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Five Selfish Things I Want From NAMM 2020

I’m dreaming here, of course, because the groovy gear manufacturers unveiling new products at Winter NAMM 2020 on January 16-19, long ago decided what they were developing for the big show. But this is my little world—at least for the sake of this article—and I am free to muse over products that I would love to see. Please feel free to add your own desires, wishes, and dreams in the comments section.

Whatever Happened to the Ernie Ball VPJR Volume Pedal/Tuner?
I loved this pedal when it was debuted at NAMM 2019. A great big display, awesome colors, the quality and reliability of Ernie Ball volume pedals—this thing was a “must have.” But other than an Ernie Ball blog, some YouTube videos from last year, and 2019 press-release posts, the VPJR Tuner/Volume pedal seems to have disappeared into the mists. Maybe it will return to NAMM this month. Maybe I’ll find out what happened to it. Whatever went down, I still want one! https://www.ernieball.com/

Reverend Guitars “Molenda Model”
Okay, this one is totally cheeky, as I’m far from a guitar star or celebrity, but it’s my dream, so I get to make it. I’m envisioning a Gretsch-like, double-cutaway semi-hollowbody with David-Bowie-esque lightning-bolt “f-holes,” two of those new Reverend Retroblast pickups, a pickup selector switch, a kill switch, the Bass Contour control, and one Master volume control in a stunning Monkees-red-sparkle finish. I think this baby would rule—well, if you were me, I suppose. But, hey, if this is too huge of a dreamwalk for Ken, Penny, and Joe to bring to life, then maybe they can simply produce that awesome Reeves Gabrels Dirtbike in a glorious Schwinn gloss red? https://www.reverendguitars.com/

Fuzz Laboratory Pedal
I’m a total fuzz freak, but I’m getting tired of constantly changing out different fuzz boxes on my pedalboard (depending on the gig), or rummaging through my effects-pedal bins to find the perfect sound for recordings. I tend to stick to the same four or five pedals, so could someone please make me an analog multi-fuzz pedal that’s the size of, say, an EVH 5150 Overdrive? I mean, mini-pedals pack a lot of facility into a tiny chassis, so it must be possible, right? My wish would be for global Gain, Output, Bass, Mid, and Treble knobs with four footswitches, each one deploying one of my fave fuzzes (or at least the basic tonal colors): Mosrite Fuzzrite, JMI Mick Ronson Tonebender Mk-1, Electro-Harmonix Big Muff, and a Pro Co RAT. Maybe if the engineering was possible and cheap enough, blending the different fuzz flavors by clicking multiple buttons would be pretty groovy. Perhaps I can get Joe Gore to give it a shot? https://www.joegore.com/pedals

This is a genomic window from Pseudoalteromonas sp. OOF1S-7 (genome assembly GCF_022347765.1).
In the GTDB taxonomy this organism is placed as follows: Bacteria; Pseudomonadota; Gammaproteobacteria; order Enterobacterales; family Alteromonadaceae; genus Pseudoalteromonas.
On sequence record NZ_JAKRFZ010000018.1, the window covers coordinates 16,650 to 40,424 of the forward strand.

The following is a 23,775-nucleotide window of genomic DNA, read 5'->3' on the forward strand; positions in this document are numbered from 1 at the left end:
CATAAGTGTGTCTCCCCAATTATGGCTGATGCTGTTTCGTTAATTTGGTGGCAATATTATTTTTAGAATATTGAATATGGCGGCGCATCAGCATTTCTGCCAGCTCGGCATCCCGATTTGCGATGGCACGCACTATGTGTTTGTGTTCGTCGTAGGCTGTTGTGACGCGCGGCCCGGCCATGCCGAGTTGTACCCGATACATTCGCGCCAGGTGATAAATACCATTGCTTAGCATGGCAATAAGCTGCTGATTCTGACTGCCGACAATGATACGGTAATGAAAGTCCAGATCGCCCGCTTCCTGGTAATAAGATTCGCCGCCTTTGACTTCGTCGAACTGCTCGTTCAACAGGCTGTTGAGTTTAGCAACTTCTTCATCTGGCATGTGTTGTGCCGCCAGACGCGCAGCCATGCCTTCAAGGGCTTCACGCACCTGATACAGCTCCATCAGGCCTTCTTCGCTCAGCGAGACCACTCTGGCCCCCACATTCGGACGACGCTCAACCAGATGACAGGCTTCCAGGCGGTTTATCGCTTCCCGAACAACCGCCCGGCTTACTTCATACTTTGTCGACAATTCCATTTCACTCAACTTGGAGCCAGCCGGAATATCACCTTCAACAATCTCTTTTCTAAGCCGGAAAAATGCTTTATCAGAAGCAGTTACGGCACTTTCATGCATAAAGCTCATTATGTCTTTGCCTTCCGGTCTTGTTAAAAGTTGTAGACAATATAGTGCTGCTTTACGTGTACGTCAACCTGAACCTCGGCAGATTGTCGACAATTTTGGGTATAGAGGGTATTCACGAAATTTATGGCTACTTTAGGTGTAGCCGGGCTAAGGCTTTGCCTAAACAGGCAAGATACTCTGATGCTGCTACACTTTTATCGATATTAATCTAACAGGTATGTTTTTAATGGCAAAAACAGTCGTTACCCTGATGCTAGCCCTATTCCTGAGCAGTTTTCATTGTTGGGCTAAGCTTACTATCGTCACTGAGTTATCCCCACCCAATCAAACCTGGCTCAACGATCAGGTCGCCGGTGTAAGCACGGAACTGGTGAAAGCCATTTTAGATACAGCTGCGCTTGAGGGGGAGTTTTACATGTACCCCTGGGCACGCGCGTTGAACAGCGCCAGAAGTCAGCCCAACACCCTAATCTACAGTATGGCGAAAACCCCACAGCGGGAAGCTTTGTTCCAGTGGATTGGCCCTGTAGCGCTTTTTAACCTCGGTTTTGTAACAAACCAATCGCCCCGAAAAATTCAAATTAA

More Advances in Cooler Pedalboard Attachments
I’m super tired of Velcro’d pedals. Well, I actually don’t do that anymore. I find pedalboards that allow me to zip-tie my boxes to the board, such as the Holeyboard. But I’m very interested in advancements such as the Aclam Smart Track system (which I haven’t tried since the company’s initial prototypes) and the NEXI click and play strategy, because even zip-ties can get a bit wonky. Any takers? https://www.holeyboardpedalboards.com/ https://www.aclamguitars.com/pedalboardsystem

One More Tiny Step Forward for Instrument Wireless Transmitters
It is a beautiful thing to pop a wireless transmitter into the output jack of your guitar or bass, and rock on—definitely more endearing (at least to me) than affixing a big ol’ transmitter box to your strap and running its cable down to your instrument. But what that system did do was allow you to prance around onstage without anything rattling about. Many of the jack-transmitter systems, however, are still a tad too bulky and can either flap around (if the jack is on a swivel connector) or just bug the crap out of me because they can make my fab guitars look all “added on” and dorky. Surely, we are at a point where technology can minimize these transmitters to almost the more-demure size of a 1/4″ jack itself? No eye-catching girth or flappy annoyance. I await the future. Until then, thanks all, but I’ll stick with my cables.

Author: Michael Molenda

Founder of Guardians of Guitar. Longest-serving Editor in Chief of GUITAR PLAYER (1997-2018). Long live Link Wray and Mick Ronson!


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